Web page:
Back in the day, a sleigh was the best conveyance for getting to Grandmother’s house for Thanksgiving, but these days there is a better solution: the all-new 2020 Subaru Outback. For the recently concluded Thanksgiving Day weekend we arranged to test the Outback in its natural element, transporting a family of five plus the cutest dog one has ever seen, including those in Subaru commercials, to Grandma’s house for the traditional turkey dinner.
For our weekend test, the weather cooperated, which in this context means we had torrential downpours followed by dry pavement. Snow did not get in our way in Southern California, but the rain and slick roads were sufficient to help us test the remarkable road-holding of the standard Symmetrical All-Wheel Drive that comes with every Outback.
For those of you not familiar with the Outback, it was one of the first “crossover” SUVs. In essence, it wears an SUV-like body and has significant (8.7-inch) ground clearance while riding on what is essentially a sedan (Legacy) platform. What this enables it to deliver are both smooth, quiet, car-like handling and off-road and all-weather traction to make short work of potentially challenging situations. And as we found out, driving to Grandmother’s house on Thanksgiving morning in Southern California became a more challenging situation than we would have guessed.
The heavy rains made for intimidating conditions for many drivers, and it proved too much for several of them. We noted a half-dozen spinouts on our lengthy drive. Happily, the treacherous conditions didn’t faze the Outback, thanks largely to its sophisticated all-wheel-drive, Active Torque Vectoring, and Vehicle Dynamics Control. Our Onyx Edition XT-level Outback was also equipped with X-MODE with Hill Descent Control, but that wasn’t required on our journey. Maybe if Grandmother decides to move off the grid.
Power was not a problem since the test vehicle was fitted with the more powerful of the Outback’s 4-cylinder “Boxer” engines. The turbocharged 2.4-liter delivers 260 horsepower at 5,600 rpm and 277 lb-ft of torque at 2,000 rpm. The standard engine for most Outback models is a naturally aspirated direct-injection 2.5-liter 4-cylinder. It produces 182 horsepower at 5,800 rpm and 176 lb-ft of torque at 4,400 rpm.
Backing up both engines is the Lineartronic CVT (continuously variable transmission) that features an 8-speed synthetic manual mode with steering-wheel-mounted paddle shifters. Offering what are essentially fake “shifts” has always struck us a sort of silly, videogame-like affectation, but the public seems to want it, so okay. The good news is the CVT never gets in the way, and it helps the Outback offer good fuel economy. According to the EPA, the 2.4-liter turbo-equipped Outback has mileage ratings of 23/30/26 mpg city/highway/combined, while the 2.5-liter engine delivers 26/33/29 mpg city/highway/combined.
We didn’t tow anything on our trip to Grandmother’s house, but the Onyx edition we drove can tow up to 3,500 pounds, the most of any Outback in history. Cargo is no problem. With the rear seatbacks folded, the Outback offers up to 75.7 cubic feet of cargo space, and we liked the convenience of the hands-free power liftgate, part of the Onyx Edition equipment array.
Despite the horrendous weather during our outgoing part of the trip, we always felt safe and secure. We didn’t want to try them out, but the Outback has eight standard airbags, including a driver knee airbag. Additional reassurance comes from Subaru’s EyeSight Driver Assist Technology. One especially useful feature is adaptive cruise control with lane centering, which not only helps you maintain your speed and interval behind another vehicle but it also provides steering assist when the vehicle veers outside its intended lane. We decided to forego testing this feature in driving rain, but we found it helpful in less challenging conditions.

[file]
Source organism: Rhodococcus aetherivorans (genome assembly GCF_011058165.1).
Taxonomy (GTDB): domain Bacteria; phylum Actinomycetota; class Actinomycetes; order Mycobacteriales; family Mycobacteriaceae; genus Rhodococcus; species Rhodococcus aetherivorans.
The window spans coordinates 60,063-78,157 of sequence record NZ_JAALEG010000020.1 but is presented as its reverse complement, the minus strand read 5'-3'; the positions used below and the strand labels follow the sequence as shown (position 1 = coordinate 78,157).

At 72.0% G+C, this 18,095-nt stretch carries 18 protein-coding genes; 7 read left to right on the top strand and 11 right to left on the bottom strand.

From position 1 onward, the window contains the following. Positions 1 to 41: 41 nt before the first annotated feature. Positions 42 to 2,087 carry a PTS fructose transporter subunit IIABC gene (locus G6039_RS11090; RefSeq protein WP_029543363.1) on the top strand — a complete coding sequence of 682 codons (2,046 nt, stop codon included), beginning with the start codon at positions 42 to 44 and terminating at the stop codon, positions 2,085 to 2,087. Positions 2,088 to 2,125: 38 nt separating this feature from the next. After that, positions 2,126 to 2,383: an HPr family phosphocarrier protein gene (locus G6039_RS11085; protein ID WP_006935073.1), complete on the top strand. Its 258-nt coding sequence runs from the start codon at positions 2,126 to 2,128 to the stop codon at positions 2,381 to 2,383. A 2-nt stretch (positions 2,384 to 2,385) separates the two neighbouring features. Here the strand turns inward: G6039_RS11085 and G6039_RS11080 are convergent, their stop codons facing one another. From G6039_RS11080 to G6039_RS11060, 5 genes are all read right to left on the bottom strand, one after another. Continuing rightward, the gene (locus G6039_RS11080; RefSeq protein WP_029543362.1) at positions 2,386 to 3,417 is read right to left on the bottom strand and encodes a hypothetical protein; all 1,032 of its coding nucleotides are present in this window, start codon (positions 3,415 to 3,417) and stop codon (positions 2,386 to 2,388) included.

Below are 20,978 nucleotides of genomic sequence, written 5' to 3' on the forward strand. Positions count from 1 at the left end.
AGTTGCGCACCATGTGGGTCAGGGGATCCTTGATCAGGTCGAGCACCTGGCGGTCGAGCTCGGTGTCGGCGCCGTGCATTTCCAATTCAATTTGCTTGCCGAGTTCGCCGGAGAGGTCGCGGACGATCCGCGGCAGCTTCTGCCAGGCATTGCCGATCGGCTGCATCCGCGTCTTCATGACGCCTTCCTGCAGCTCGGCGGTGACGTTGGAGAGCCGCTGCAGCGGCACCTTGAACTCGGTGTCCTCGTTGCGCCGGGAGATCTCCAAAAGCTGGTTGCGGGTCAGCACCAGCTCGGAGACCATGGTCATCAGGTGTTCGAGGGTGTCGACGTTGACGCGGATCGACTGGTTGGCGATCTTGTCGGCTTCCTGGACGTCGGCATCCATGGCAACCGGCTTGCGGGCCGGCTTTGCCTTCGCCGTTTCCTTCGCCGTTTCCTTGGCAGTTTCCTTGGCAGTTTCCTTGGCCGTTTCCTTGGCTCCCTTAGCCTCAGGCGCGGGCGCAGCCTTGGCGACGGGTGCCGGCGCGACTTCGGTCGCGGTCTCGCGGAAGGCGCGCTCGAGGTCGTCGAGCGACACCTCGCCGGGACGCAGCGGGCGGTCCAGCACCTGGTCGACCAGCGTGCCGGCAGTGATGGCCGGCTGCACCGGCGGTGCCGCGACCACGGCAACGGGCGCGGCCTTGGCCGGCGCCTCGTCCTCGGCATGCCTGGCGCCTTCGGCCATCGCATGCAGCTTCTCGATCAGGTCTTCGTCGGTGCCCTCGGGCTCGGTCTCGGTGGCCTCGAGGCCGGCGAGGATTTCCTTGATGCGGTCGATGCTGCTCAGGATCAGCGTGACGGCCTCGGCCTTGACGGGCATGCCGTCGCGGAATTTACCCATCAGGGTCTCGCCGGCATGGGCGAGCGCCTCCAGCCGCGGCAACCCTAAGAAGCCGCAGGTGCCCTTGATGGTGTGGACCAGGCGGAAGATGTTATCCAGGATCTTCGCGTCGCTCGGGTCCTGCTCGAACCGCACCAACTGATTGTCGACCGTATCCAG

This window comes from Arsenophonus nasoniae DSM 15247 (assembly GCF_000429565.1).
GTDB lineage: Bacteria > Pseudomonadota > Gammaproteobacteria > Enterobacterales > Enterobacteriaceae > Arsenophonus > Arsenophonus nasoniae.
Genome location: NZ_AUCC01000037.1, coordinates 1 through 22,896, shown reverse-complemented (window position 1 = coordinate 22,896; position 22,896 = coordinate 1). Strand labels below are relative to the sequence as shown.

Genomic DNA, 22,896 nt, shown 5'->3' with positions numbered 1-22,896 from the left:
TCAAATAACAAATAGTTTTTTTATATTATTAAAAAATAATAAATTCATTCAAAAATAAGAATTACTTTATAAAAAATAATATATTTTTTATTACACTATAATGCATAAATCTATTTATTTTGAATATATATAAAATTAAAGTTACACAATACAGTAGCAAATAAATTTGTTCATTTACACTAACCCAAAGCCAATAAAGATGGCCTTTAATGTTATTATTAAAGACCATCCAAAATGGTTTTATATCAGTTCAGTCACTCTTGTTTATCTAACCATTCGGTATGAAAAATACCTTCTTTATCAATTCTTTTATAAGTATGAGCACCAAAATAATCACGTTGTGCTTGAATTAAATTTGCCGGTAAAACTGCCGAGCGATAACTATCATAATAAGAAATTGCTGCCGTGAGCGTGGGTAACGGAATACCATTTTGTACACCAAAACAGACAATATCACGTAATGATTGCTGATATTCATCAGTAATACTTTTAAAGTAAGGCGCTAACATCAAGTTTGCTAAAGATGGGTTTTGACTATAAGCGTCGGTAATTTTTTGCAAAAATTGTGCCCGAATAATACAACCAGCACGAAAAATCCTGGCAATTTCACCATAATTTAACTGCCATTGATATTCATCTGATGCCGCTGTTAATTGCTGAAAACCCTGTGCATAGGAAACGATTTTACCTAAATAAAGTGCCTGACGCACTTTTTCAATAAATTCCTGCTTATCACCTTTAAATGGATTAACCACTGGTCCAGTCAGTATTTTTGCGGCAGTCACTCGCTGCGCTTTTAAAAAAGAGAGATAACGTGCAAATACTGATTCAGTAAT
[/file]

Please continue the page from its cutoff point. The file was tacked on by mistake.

The DriverFocus Distraction Mitigation System uses a dedicated infrared camera and facial recognition technology to spy on you in a good way identifying signs of driver fatigue or distraction. It provides audio and visual warnings to alert the driver and passengers, but it proved unnecessary in the white-knuckle conditions of the rainstorm. Other available driver-assist technologies on the Outback include LED Steering Responsive Headlights, Reverse Automatic Braking, Blind Spot Detection with Lane Change Assist and Rear Cross Traffic Alert, and EyeSight Assist Monitor with head-up display.
On a more practical day-to-day basis, we became fans of the front view monitor that displays images within the driver’s blind spots in front of the vehicle, showing a 180-degree view on the Outback’s 11.6-inch dashboard-mounted display.
Speaking of that display, we also became enthusiastic about the Starlink multimedia system. In addition to the high-resolution touchscreen, it offers integration with Apple CarPlay, Android Auto and new Starlink SmartDeviceLink apps. It also has Bluetooth connectivity, AM/FM stereo radio, rear-vision camera, and a 4-month trial subscription to SiriusXM All Access Radio. Navigation is an add-on we appreciated though we, like many other car buyers, now tend to stick with their phone-based nav systems.
Considering the weather, we were very glad we had the Subaru Outback at our beck and call. No matter what the conditions, it gave us a strong sense of security and safety. With overnight bags, three adult or near-adult children and that cute dog, the rear-seat was fully occupied, but no complaints were heard in the front seats. Okay, the radio was loud. But if we had to do it all over, we’d make exactly the same choice.
And by the way, the turkey was delicious.